What was most exciting scene from your book that you saw come to life?
The bathroom scene with Freya and Killian! They filmed it and in the original take it's just like the book. But they cut it for the show, which I thought was the right way to go. She just kisses him. But oooh, in the original, they get it on, just like the books! I love the flowers burning too.
The character Wendy wasn’t in the books. What's your take on her?
I love Wendy! She's SO much fun and adds such a spark. I love how there are two sets of sisters in the show. Wendy is my mom's favorite character. Joanna has a sister in the books who's more of a cranky old biddy, so it's great that Wendy is so much more alive and spunky. I wish she was in the books so I could write about her!
Have you had any interesting exchanges with any of the stars on the show?
They are the best! Such a great, welcoming cast, just such good vibes all around. They're all friends and we are all friends, and they are just so much fun to hang out with. I'm sad I didn't make it up to Vancouver for the premiere party. I really enjoy my time with them. They are goofballs, which I was glad to see. I don't know how that happened, but I am pretty much a goofball, so maybe it was that karma that brought them all together. They are all ridiculously good-looking and talented, and have such great senses of humor. We are always laughing. Really, it's been a wonderful experience all around.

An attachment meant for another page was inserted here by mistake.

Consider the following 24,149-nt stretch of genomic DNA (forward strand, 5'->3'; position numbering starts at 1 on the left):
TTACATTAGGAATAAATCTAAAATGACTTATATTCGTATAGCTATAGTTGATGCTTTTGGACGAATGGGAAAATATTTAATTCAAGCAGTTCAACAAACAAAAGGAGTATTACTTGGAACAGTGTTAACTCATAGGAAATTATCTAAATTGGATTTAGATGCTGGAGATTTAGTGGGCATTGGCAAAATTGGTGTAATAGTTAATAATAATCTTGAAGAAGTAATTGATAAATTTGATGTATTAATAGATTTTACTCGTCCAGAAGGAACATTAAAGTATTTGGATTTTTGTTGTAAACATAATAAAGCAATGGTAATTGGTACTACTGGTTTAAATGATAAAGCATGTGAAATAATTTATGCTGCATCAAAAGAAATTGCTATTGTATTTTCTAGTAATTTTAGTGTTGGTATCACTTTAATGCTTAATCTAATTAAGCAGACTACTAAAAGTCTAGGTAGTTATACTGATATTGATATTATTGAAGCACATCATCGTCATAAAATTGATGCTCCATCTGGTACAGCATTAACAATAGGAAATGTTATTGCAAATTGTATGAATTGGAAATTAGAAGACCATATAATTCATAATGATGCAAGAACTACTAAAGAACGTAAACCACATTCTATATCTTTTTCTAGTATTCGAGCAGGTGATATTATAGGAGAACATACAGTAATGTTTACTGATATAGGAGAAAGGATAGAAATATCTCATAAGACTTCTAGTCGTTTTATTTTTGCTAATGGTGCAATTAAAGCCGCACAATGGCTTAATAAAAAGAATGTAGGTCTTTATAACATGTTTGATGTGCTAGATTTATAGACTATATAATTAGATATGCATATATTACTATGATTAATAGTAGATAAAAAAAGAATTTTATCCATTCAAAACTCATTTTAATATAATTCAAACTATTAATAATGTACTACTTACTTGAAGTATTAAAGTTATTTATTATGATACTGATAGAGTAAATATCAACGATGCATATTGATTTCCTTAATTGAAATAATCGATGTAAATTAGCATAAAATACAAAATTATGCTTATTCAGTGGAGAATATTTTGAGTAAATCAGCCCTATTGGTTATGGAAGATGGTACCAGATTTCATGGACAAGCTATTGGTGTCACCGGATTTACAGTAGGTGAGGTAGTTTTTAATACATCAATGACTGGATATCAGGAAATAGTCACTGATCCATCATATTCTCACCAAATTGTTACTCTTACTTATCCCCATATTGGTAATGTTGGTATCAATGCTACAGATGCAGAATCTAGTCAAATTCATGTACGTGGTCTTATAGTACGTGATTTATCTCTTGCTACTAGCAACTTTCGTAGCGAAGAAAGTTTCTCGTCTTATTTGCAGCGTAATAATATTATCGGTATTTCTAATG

Did the actors cast as Killian and Dash meet up with what you envisioned in your head?
Yes, and more. Daniel and Eric ARE Killian and Dash. It's crazy how perfect they are. The producers did such a great job with casting! My author friends are all into Killian while all my Mom pals all want to marry Dash. It's so funny. They do such a great job bringing these characters to life.